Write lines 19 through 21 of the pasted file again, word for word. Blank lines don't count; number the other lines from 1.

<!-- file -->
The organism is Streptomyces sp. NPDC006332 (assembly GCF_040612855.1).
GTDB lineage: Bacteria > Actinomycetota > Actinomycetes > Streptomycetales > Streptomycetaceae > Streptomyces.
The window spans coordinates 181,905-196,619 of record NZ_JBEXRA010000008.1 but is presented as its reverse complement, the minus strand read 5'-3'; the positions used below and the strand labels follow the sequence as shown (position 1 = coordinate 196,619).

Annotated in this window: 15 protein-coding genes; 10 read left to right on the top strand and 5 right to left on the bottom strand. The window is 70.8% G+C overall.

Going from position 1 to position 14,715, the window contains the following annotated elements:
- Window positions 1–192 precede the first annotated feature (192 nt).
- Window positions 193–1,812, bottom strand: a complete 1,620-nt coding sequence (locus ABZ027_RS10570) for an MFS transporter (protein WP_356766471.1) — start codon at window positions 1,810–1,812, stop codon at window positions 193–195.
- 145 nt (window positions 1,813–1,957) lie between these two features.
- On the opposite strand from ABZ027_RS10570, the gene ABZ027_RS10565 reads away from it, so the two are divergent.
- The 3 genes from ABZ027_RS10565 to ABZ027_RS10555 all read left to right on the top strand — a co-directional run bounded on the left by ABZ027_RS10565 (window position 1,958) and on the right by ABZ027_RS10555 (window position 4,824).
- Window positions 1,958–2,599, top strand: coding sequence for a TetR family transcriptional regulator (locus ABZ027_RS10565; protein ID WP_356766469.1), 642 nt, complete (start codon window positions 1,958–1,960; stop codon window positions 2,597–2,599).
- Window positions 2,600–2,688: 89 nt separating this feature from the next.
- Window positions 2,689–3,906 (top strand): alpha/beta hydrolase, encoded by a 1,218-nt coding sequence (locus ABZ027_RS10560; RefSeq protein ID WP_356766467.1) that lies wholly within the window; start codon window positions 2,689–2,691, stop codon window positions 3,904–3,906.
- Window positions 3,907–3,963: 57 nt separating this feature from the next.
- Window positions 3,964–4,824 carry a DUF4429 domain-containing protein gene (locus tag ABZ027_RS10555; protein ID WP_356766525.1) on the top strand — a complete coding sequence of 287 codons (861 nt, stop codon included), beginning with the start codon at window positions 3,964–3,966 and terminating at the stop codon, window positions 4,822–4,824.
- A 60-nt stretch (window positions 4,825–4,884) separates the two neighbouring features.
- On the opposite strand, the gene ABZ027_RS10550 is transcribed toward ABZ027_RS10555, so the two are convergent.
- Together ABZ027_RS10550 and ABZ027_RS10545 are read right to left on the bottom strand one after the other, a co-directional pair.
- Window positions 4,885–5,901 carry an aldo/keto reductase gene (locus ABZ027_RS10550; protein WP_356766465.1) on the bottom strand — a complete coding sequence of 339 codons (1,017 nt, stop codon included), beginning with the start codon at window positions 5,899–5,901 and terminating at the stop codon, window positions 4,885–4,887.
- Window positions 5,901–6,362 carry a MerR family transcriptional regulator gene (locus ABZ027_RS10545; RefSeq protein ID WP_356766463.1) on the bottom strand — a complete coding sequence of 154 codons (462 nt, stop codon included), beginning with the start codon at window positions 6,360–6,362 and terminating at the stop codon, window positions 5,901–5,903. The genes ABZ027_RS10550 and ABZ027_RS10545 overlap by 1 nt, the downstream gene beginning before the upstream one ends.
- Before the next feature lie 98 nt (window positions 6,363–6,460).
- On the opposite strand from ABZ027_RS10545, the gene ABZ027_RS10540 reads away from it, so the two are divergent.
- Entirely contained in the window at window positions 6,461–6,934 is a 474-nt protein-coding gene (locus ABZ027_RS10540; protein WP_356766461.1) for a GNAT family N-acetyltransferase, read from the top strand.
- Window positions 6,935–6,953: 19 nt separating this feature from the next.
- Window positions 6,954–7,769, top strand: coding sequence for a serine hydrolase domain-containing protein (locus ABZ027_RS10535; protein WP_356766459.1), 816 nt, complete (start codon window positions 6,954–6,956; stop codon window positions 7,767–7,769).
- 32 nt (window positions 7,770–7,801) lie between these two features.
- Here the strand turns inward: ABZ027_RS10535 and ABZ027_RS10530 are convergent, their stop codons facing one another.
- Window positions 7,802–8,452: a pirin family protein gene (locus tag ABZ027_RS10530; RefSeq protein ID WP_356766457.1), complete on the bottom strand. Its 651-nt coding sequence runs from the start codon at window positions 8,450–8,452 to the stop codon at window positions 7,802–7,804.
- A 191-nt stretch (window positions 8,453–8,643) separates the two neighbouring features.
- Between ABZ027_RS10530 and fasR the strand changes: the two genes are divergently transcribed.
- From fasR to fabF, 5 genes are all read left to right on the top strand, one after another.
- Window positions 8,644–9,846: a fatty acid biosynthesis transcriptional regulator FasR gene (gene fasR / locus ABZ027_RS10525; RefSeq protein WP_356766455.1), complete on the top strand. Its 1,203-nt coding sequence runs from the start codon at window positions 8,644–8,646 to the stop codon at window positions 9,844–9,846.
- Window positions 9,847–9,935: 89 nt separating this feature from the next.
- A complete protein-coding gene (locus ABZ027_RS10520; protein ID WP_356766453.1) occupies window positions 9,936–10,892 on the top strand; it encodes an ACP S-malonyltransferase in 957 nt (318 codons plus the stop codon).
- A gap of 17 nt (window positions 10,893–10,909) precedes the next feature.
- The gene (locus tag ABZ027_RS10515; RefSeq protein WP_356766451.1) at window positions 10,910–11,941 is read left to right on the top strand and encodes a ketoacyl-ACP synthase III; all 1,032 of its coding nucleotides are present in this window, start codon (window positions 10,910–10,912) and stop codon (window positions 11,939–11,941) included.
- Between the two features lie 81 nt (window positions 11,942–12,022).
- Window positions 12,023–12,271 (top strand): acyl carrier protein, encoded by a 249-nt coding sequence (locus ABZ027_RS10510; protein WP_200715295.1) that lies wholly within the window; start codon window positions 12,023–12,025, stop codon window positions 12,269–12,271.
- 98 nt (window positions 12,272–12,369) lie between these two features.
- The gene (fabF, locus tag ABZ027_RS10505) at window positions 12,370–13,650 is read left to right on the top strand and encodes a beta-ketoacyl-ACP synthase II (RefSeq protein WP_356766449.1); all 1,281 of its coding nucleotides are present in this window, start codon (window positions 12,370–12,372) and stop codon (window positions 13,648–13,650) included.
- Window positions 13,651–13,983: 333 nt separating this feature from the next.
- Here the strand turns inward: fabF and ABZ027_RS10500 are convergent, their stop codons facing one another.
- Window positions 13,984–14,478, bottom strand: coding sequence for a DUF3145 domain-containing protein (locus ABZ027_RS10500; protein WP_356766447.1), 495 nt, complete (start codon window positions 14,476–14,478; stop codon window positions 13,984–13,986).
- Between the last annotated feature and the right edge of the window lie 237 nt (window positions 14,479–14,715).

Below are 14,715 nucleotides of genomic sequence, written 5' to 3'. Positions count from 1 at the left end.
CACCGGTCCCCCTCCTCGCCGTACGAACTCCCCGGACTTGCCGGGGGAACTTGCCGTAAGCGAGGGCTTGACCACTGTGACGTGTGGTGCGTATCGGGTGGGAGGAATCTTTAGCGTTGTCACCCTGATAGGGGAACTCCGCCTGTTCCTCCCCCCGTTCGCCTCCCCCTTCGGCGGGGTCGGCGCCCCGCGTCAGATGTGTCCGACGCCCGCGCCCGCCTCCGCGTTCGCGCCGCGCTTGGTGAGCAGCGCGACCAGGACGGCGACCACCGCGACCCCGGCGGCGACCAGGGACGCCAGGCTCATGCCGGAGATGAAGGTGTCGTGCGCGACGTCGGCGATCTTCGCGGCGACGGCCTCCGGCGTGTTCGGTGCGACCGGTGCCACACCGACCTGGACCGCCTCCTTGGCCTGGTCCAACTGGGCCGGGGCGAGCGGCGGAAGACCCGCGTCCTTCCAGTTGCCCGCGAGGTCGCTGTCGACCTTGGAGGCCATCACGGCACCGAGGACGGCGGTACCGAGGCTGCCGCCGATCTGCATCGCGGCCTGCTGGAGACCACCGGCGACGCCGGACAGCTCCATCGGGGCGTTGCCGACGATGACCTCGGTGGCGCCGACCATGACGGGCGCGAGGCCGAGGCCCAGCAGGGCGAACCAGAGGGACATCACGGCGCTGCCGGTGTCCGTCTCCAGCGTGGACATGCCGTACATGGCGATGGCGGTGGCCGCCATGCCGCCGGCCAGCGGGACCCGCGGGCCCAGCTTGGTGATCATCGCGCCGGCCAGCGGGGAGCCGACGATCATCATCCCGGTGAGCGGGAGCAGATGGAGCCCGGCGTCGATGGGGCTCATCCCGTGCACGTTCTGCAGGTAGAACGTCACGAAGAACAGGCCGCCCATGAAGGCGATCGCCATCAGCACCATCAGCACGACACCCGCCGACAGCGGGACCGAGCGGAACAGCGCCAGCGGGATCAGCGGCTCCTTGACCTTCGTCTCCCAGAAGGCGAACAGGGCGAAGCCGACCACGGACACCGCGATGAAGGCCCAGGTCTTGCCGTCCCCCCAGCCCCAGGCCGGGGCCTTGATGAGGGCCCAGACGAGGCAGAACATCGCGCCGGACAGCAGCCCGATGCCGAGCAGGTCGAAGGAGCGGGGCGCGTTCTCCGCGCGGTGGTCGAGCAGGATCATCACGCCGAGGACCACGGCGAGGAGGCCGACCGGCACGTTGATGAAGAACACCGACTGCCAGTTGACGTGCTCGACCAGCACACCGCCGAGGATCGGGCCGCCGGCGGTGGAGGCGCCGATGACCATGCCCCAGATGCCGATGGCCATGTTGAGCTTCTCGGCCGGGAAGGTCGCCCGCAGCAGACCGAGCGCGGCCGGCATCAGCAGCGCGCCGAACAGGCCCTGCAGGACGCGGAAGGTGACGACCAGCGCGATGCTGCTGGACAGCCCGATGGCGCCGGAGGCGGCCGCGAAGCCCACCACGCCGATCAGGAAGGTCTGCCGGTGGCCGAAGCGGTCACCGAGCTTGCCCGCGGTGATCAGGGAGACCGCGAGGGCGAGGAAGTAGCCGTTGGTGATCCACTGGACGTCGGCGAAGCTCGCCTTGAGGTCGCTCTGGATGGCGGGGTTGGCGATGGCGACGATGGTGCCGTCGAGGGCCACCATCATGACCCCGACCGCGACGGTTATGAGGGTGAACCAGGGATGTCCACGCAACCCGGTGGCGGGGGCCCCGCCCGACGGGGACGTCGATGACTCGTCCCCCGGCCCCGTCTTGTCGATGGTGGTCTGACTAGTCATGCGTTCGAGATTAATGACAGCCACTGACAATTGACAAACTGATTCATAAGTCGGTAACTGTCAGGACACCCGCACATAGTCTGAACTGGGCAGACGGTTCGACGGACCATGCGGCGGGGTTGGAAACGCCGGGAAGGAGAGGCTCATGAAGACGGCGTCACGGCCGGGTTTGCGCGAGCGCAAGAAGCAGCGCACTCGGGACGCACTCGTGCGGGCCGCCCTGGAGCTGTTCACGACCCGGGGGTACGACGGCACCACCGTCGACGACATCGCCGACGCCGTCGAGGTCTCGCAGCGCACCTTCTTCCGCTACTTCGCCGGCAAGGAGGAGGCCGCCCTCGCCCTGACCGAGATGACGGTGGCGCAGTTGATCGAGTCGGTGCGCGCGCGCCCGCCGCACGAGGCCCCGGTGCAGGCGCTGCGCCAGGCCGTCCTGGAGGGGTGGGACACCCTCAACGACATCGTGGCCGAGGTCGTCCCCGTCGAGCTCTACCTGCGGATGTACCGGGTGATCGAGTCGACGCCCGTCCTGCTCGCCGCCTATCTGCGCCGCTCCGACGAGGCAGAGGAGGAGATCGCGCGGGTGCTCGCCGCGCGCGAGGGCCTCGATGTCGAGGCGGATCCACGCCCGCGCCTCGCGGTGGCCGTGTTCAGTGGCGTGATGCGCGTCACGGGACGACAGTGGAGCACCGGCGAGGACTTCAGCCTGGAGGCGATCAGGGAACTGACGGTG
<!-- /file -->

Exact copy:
- Window positions 4,885–5,901 carry an aldo/keto reductase gene (locus ABZ027_RS10550; protein WP_356766465.1) on the bottom strand — a complete coding sequence of 339 codons (1,017 nt, stop codon included), beginning with the start codon at window positions 5,899–5,901 and terminating at the stop codon, window positions 4,885–4,887.
- Window positions 5,901–6,362 carry a MerR family transcriptional regulator gene (locus ABZ027_RS10545; RefSeq protein ID WP_356766463.1) on the bottom strand — a complete coding sequence of 154 codons (462 nt, stop codon included), beginning with the start codon at window positions 6,360–6,362 and terminating at the stop codon, window positions 5,901–5,903. The genes ABZ027_RS10550 and ABZ027_RS10545 overlap by 1 nt, the downstream gene beginning before the upstream one ends.
- Before the next feature lie 98 nt (window positions 6,363–6,460).